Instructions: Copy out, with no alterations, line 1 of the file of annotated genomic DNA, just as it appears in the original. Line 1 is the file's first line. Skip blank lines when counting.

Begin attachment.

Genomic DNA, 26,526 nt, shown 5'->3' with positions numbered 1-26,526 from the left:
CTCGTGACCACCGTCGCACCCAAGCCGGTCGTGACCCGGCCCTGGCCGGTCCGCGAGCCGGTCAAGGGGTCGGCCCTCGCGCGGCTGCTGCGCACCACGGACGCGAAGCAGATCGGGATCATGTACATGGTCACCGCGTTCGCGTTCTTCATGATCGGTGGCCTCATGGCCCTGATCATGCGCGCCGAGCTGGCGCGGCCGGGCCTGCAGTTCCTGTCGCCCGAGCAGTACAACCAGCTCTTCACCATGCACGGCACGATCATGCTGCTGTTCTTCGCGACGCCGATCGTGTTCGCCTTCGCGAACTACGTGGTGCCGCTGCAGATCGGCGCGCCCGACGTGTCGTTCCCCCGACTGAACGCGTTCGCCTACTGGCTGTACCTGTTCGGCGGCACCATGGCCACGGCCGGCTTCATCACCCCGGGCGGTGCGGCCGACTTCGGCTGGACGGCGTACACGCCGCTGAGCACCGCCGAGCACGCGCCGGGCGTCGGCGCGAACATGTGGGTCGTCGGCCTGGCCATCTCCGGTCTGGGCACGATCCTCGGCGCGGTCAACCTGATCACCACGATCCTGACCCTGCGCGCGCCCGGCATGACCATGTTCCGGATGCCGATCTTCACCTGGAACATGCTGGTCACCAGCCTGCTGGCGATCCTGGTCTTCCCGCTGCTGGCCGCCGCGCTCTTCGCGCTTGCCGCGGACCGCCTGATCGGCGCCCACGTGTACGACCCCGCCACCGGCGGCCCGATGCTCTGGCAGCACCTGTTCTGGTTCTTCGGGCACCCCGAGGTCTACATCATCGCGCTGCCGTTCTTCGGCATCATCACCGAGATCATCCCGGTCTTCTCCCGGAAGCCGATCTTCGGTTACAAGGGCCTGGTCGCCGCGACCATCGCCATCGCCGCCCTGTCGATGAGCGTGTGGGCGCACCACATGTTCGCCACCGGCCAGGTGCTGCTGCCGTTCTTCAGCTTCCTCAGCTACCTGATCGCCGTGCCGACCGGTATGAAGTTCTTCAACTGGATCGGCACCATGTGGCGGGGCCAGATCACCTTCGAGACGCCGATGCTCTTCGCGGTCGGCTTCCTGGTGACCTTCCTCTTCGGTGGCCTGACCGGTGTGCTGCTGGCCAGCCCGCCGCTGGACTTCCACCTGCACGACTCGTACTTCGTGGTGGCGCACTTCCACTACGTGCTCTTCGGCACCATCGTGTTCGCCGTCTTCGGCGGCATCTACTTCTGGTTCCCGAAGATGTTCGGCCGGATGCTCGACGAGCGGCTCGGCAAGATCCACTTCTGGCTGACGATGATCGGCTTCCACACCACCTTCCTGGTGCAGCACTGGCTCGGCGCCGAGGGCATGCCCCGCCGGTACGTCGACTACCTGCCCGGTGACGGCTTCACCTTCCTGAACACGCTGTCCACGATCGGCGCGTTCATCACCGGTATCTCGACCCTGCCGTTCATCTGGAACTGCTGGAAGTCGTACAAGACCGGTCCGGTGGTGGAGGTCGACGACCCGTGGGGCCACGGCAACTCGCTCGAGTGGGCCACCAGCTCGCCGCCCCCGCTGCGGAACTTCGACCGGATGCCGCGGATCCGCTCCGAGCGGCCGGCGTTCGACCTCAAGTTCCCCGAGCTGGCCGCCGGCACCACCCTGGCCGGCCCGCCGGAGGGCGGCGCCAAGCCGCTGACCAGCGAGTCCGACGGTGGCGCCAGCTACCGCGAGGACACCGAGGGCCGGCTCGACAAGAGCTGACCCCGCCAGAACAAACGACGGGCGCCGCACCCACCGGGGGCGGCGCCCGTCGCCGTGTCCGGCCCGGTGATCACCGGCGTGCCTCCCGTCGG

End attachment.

Genomic DNA, 26,526 nt, shown 5'->3' with positions numbered 1-26,526 from the left: